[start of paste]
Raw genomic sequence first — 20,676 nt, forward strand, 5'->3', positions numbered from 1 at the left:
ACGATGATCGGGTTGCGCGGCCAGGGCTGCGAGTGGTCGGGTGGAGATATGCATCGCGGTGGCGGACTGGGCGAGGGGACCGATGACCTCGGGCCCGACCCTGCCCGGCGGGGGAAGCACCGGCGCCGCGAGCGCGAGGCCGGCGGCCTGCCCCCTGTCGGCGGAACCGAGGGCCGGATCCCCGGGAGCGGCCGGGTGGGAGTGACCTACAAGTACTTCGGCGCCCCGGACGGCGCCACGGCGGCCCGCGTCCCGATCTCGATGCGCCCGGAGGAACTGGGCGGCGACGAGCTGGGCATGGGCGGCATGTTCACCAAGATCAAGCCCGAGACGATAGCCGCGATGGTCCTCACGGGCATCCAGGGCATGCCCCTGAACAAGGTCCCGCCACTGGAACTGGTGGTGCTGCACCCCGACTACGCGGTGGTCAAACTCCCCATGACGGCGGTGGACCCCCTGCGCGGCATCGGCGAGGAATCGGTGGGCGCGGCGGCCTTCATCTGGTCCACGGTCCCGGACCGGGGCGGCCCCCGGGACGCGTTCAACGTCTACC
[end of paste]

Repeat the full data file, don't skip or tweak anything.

Raw genomic sequence first — 20,676 nt, forward strand, 5'->3', positions numbered from 1 at the left:
ACGATGATCGGGTTGCGCGGCCAGGGCTGCGAGTGGTCGGGTGGAGATATGCATCGCGGTGGCGGACTGGGCGAGGGGACCGATGACCTCGGGCCCGACCCTGCCCGGCGGGGGAAGCACCGGCGCCGCGAGCGCGAGGCCGGCGGCCTGCCCCCTGTCGGCGGAACCGAGGGCCGGATCCCCGGGAGCGGCCGGGTGGGAGTGACCTACAAGTACTTCGGCGCCCCGGACGGCGCCACGGCGGCCCGCGTCCCGATCTCGATGCGCCCGGAGGAACTGGGCGGCGACGAGCTGGGCATGGGCGGCATGTTCACCAAGATCAAGCCCGAGACGATAGCCGCGATGGTCCTCACGGGCATCCAGGGCATGCCCCTGAACAAGGTCCCGCCACTGGAACTGGTGGTGCTGCACCCCGACTACGCGGTGGTCAAACTCCCCATGACGGCGGTGGACCCCCTGCGCGGCATCGGCGAGGAATCGGTGGGCGCGGCGGCCTTCATCTGGTCCACGGTCCCGGACCGGGGCGGCCCCCGGGACGCGTTCAACGTCTACC